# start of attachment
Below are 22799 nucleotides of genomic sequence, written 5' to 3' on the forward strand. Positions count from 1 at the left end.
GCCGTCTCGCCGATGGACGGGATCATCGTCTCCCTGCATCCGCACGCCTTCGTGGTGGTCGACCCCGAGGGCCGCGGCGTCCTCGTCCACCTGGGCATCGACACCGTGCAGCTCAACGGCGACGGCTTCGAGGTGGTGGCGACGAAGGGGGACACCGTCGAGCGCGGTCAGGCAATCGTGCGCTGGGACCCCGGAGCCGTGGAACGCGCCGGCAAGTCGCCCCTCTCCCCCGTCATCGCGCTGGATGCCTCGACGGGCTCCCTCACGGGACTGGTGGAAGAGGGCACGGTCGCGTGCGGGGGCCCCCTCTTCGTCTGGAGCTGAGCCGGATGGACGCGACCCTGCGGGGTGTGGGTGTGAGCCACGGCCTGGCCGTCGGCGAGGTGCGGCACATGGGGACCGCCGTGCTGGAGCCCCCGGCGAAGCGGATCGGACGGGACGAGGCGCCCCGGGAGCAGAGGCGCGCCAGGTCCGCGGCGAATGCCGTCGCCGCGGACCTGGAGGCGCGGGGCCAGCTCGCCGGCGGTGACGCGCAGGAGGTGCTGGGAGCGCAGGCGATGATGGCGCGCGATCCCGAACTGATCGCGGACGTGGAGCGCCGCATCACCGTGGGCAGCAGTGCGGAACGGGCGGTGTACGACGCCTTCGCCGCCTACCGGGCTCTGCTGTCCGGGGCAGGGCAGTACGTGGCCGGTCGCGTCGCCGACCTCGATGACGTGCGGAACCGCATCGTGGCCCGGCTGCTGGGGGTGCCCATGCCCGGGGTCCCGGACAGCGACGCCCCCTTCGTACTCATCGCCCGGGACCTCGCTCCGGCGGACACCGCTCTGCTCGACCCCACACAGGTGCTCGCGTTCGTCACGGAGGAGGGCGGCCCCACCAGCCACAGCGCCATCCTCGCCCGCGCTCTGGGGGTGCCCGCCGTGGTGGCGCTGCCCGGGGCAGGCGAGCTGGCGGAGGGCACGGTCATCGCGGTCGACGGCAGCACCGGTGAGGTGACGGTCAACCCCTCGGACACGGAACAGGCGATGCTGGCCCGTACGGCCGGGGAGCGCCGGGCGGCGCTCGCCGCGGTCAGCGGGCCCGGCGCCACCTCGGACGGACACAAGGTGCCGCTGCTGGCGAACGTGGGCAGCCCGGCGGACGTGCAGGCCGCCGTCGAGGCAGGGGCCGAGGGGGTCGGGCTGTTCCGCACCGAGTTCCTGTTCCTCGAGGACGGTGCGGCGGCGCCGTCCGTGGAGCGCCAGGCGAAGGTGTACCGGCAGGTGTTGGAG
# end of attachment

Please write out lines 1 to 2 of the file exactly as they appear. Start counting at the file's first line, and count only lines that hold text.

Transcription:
Below are 22799 nucleotides of genomic sequence, written 5' to 3' on the forward strand. Positions count from 1 at the left end.
GCCGTCTCGCCGATGGACGGGATCATCGTCTCCCTGCATCCGCACGCCTTCGTGGTGGTCGACCCCGAGGGCCGCGGCGTCCTCGTCCACCTGGGCATCGACACCGTGCAGCTCAACGGCGACGGCTTCGAGGTGGTGGCGACGAAGGGGGACACCGTCGAGCGCGGTCAGGCAATCGTGCGCTGGGACCCCGGAGCCGTGGAACGCGCCGGCAAGTCGCCCCTCTCCCCCGTCATCGCGCTGGATGCCTCGACGGGCTCCCTCACGGGACTGGTGGAAGAGGGCACGGTCGCGTGCGGGGGCCCCCTCTTCGTCTGGAGCTGAGCCGGATGGACGCGACCCTGCGGGGTGTGGGTGTGAGCCACGGCCTGGCCGTCGGCGAGGTGCGGCACATGGGGACCGCCGTGCTGGAGCCCCCGGCGAAGCGGATCGGACGGGACGAGGCGCCCCGGGAGCAGAGGCGCGCCAGGTCCGCGGCGAATGCCGTCGCCGCGGACCTGGAGGCGCGGGGCCAGCTCGCCGGCGGTGACGCGCAGGAGGTGCTGGGAGCGCAGGCGATGATGGCGCGCGATCCCGAACTGATCGCGGACGTGGAGCGCCGCATCACCGTGGGCAGCAGTGCGGAACGGGCGGTGTACGACGCCTTCGCCGCCTACCGGGCTCTGCTGTCCGGGGCAGGGCAGTACGTGGCCGGTCGCGTCGCCGACCTCGATGACGTGCGGAACCGCATCGTGGCCCGGCTGCTGGGGGTGCCCATGCCCGGGGTCCCGGACAGCGACGCCCCCTTCGTACTCATCGCCCGGGACCTCGCTCCGGCGGACACCGCTCTGCTCGACCCCACACAGGTGCTCGCGTTCGTCACGGAGGAGGGCGGCCCCACCAGCCACAGCGCCATCCTCGCCCGCGCTCTGGGGGTGCCCGCCGTGGTGGCGCTGCCCGGGGCAGGCGAGCTGGCGGAGGGCACGGTCATCGCGGTCGACGGCAGCACCGGTGAGGTGACGGTCAACCCCTCGGACACGGAACAGGCGATGCTGGCCCGTACGGCCGGGGAGCGCCGGGCGGCGCTCGCCGCGGTCAGCGGGCCCGGCGCCACCTCGGACGGACACAAGGTGCCGCTGCTGGCGAACGTGGGCAGCCCGGCGGACGTGCAGGCCGCCGTCGAGGCAGGGGCCGAGGGGGTCGGGCTGTTCCGCACCGAGTTCCTGTTCCTCGAGGACGGTGCGGCGGCGCCGTCCGTGGAGCGCCAGGCGAAGGTGTACCGGCAGGTGTTGGAG